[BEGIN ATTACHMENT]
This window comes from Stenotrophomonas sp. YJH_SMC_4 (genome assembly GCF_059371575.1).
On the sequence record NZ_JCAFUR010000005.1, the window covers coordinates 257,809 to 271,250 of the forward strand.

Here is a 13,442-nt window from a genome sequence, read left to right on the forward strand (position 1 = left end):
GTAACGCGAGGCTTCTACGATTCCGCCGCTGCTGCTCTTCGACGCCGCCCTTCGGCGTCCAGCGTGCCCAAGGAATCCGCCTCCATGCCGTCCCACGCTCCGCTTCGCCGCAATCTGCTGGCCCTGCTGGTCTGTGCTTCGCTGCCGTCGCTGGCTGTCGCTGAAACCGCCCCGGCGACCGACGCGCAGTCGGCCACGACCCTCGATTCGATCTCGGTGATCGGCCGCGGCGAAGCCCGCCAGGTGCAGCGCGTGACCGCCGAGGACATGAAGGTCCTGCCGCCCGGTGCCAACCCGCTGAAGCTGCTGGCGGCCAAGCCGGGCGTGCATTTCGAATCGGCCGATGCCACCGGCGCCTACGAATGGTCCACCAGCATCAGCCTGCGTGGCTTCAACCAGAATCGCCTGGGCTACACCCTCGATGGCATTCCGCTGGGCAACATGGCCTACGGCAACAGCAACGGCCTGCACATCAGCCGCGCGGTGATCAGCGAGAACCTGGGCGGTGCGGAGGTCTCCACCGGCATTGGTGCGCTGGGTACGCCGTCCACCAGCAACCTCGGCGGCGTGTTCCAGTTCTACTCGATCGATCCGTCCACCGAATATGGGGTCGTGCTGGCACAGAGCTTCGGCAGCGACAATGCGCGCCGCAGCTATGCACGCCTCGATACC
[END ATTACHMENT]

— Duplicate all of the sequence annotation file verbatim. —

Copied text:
This window comes from Stenotrophomonas sp. YJH_SMC_4 (genome assembly GCF_059371575.1).
On the sequence record NZ_JCAFUR010000005.1, the window covers coordinates 257,809 to 271,250 of the forward strand.

Here is a 13,442-nt window from a genome sequence, read left to right on the forward strand (position 1 = left end):
GTAACGCGAGGCTTCTACGATTCCGCCGCTGCTGCTCTTCGACGCCGCCCTTCGGCGTCCAGCGTGCCCAAGGAATCCGCCTCCATGCCGTCCCACGCTCCGCTTCGCCGCAATCTGCTGGCCCTGCTGGTCTGTGCTTCGCTGCCGTCGCTGGCTGTCGCTGAAACCGCCCCGGCGACCGACGCGCAGTCGGCCACGACCCTCGATTCGATCTCGGTGATCGGCCGCGGCGAAGCCCGCCAGGTGCAGCGCGTGACCGCCGAGGACATGAAGGTCCTGCCGCCCGGTGCCAACCCGCTGAAGCTGCTGGCGGCCAAGCCGGGCGTGCATTTCGAATCGGCCGATGCCACCGGCGCCTACGAATGGTCCACCAGCATCAGCCTGCGTGGCTTCAACCAGAATCGCCTGGGCTACACCCTCGATGGCATTCCGCTGGGCAACATGGCCTACGGCAACAGCAACGGCCTGCACATCAGCCGCGCGGTGATCAGCGAGAACCTGGGCGGTGCGGAGGTCTCCACCGGCATTGGTGCGCTGGGTACGCCGTCCACCAGCAACCTCGGCGGCGTGTTCCAGTTCTACTCGATCGATCCGTCCACCGAATATGGGGTCGTGCTGGCACAGAGCTTCGGCAGCGACAATGCGCGCCGCAGCTATGCACGCCTCGATACC